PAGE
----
Sony should of just kept quiet about it, and left it to CES. It would of probably been the finished product by then and it would then be released a few weeks later. What they should of done at E3 was announce a price cut, that would of won them the show and not doomed them to second place (Nintendo always get last place, not sure why they even bother turning up).
Back to front to back again
@ AC. If you were a developer you'd be losing money fast.
The Wii has proven that there's a huge market for people who rank playability and social gaming over hi-res graphics and surround sound. You can masturbate over frame rates all you like, but by investing in the human interface Nintendo has achieved the remarkable feat of taking consoles out of the darkened bedroom and into the family room.
These people aren't gullible: they want to enjoy a gaming experience with family and friends that doesn't require a steep learning curve to get to grips with the control system, that can be enjoyed across the generations, and is affordable to boot. Buzz, Eye Toy, Guitar Hero and Rock Band are all part of the same phenomenon - games real people can play.
I'm happy with FPS in a darkened room, but respect to the Wii.
I can't see this kind of technology taking off. Don't get me wrong it looks amazing, and I'm sure I'd get a lot of enjoyment out of it... for a day or two, but then like the wii it would sit under my TV collecting dust until the next time I have friends or family around and someone challenges me to a game of virtual tennis.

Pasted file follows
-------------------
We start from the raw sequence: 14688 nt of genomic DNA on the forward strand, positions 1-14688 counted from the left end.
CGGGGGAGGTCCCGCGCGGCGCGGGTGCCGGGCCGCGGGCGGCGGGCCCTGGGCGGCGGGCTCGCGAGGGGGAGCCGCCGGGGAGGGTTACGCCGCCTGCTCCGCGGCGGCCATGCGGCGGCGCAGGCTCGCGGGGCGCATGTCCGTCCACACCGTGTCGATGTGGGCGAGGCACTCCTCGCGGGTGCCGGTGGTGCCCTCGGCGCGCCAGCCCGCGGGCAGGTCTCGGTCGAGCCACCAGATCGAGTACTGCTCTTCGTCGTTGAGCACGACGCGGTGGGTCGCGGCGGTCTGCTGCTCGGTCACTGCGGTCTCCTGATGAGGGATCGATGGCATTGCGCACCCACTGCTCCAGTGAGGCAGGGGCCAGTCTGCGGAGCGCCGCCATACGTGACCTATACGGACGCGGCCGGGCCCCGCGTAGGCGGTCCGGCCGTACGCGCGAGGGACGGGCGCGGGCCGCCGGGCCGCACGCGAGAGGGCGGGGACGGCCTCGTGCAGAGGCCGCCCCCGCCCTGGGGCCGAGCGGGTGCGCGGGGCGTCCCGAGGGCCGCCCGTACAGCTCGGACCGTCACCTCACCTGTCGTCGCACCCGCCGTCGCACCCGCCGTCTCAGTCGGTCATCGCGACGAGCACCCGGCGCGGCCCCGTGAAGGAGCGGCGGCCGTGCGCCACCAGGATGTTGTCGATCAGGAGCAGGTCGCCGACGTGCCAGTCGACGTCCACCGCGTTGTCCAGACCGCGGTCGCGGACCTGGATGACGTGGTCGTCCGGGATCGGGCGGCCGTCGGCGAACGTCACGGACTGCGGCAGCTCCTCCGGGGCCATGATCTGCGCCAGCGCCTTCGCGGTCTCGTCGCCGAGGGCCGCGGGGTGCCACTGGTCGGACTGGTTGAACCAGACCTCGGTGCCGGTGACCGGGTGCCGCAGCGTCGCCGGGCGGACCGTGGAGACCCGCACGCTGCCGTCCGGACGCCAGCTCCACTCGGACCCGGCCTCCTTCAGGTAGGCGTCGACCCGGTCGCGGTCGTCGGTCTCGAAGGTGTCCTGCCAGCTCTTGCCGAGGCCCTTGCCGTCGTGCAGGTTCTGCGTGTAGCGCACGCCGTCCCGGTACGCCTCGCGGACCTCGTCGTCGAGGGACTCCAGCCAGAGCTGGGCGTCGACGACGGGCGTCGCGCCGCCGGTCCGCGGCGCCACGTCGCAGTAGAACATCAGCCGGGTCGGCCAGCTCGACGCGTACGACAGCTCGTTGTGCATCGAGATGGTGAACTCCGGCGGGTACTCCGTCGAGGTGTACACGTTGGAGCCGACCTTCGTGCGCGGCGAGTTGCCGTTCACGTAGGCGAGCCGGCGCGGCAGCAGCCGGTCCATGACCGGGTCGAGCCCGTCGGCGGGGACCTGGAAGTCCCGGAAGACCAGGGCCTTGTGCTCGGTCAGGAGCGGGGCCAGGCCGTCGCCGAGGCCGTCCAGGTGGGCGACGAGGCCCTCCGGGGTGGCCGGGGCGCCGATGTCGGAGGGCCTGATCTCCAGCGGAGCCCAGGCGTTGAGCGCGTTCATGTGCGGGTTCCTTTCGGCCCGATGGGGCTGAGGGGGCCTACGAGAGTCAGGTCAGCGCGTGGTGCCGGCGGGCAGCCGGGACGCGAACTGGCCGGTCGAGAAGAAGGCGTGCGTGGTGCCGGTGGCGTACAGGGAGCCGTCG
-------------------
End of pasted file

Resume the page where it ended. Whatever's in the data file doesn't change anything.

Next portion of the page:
I play games to kill time, I enjoy sitting back in a comfortable chair in a dimly lit room while driving around New York killing pedestrians and stealing police cars without so much as lifting my thumbs. Gaming is a lazy mans hobby. I don't deny that this amount of interactivity would be fun and exciting, but as a new gaming format it wouldn't stand a chance, not in the long run.
Some valid points in the bootnote
But, dont forget that the Xbox 360 is the only console right now with no motion capture built in. The Wii obviously does the whole Wii thing - and the PS3 has SIXAXIS (whether you think its good or not is neither here nor there).
So, to say that developers wont waste the time with a new fancy control system is a bit off. PES on the Wii for instance, is an example of a studio adding a new control system to a cross format game. In fact, all the games on the Wii that are available on different platforms are an example of developers choosing to do this.
The second point is the most interesting - could there ever be an agreed standard for console controllers? I am not sure there could - and why should there be? Manufacturers like Sony, MS and Nintendo only really care about their own hardware, why should they agree to make their controllers interoperable if they can be sure of dominance? Lets face it, right now, the PS3 and 360 rule the roost in the 'hardcore' sector, with the Wii owning the casual market. Both MS and Sony appear to want in to the casual market, and so will want to make as much money as possible there. So they wont want there platform to be compatible with someone elses, will they?
Sony aced the show
Even before the controller was shown, they already had enough desirable exclusives, but the controller demo did it for me.
Made Microsofts E3 showing look pretty shabby, and Nintendo's was an embarrassment all round.
Natal the eye toy clone
Project natal is an Eyetoy clone. Anyone with a ps2 or ps3 would know sony have already done a natal.. the actual wand is a new add on because "somethings just need buttons" there are a few games on PSN that use motion control with the eyetoy... plus the eyetoy doesnt cost $200